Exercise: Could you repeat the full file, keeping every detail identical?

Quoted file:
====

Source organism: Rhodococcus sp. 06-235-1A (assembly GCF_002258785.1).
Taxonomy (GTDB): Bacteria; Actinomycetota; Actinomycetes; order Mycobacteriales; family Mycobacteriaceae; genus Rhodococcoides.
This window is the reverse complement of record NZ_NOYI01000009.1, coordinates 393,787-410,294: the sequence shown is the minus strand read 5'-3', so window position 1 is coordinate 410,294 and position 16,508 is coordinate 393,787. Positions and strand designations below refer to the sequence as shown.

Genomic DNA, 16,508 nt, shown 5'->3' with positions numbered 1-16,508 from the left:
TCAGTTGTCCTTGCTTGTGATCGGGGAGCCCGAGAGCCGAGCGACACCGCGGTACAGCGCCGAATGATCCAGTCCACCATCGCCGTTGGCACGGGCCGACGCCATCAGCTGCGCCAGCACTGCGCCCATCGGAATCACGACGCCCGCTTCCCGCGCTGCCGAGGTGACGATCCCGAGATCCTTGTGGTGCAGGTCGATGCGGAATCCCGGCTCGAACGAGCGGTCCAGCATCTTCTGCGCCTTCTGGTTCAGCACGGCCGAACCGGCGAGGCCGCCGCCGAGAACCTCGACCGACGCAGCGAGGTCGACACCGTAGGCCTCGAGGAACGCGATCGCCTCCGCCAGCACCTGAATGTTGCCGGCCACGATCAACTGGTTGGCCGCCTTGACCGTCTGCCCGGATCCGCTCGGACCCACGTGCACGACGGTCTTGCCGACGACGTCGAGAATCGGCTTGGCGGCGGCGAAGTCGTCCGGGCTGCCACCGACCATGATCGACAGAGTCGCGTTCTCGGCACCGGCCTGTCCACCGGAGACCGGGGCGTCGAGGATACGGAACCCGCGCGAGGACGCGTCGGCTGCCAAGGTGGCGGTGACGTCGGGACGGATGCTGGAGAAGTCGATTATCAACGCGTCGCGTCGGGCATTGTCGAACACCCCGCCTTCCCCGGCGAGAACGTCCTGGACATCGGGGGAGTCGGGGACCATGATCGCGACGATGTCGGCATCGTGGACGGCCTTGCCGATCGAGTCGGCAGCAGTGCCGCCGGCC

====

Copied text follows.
Source organism: Rhodococcus sp. 06-235-1A (assembly GCF_002258785.1).
Taxonomy (GTDB): Bacteria; Actinomycetota; Actinomycetes; order Mycobacteriales; family Mycobacteriaceae; genus Rhodococcoides.
This window is the reverse complement of record NZ_NOYI01000009.1, coordinates 393,787-410,294: the sequence shown is the minus strand read 5'-3', so window position 1 is coordinate 410,294 and position 16,508 is coordinate 393,787. Positions and strand designations below refer to the sequence as shown.

Genomic DNA, 16,508 nt, shown 5'->3' with positions numbered 1-16,508 from the left:
TCAGTTGTCCTTGCTTGTGATCGGGGAGCCCGAGAGCCGAGCGACACCGCGGTACAGCGCCGAATGATCCAGTCCACCATCGCCGTTGGCACGGGCCGACGCCATCAGCTGCGCCAGCACTGCGCCCATCGGAATCACGACGCCCGCTTCCCGCGCTGCCGAGGTGACGATCCCGAGATCCTTGTGGTGCAGGTCGATGCGGAATCCCGGCTCGAACGAGCGGTCCAGCATCTTCTGCGCCTTCTGGTTCAGCACGGCCGAACCGGCGAGGCCGCCGCCGAGAACCTCGACCGACGCAGCGAGGTCGACACCGTAGGCCTCGAGGAACGCGATCGCCTCCGCCAGCACCTGAATGTTGCCGGCCACGATCAACTGGTTGGCCGCCTTGACCGTCTGCCCGGATCCGCTCGGACCCACGTGCACGACGGTCTTGCCGACGACGTCGAGAATCGGCTTGGCGGCGGCGAAGTCGTCCGGGCTGCCACCGACCATGATCGACAGAGTCGCGTTCTCGGCACCGGCCTGTCCACCGGAGACCGGGGCGTCGAGGATACGGAACCCGCGCGAGGACGCGTCGGCTGCCAAGGTGGCGGTGACGTCGGGACGGATGCTGGAGAAGTCGATTATCAACGCGTCGCGTCGGGCATTGTCGAACACCCCGCCTTCCCCGGCGAGAACGTCCTGGACATCGGGGGAGTCGGGGACCATGATCGCGACGATGTCGGCATCGTGGACGGCCTTGCCGATCGAGTCGGCAGCAGTGCCGCCGGCC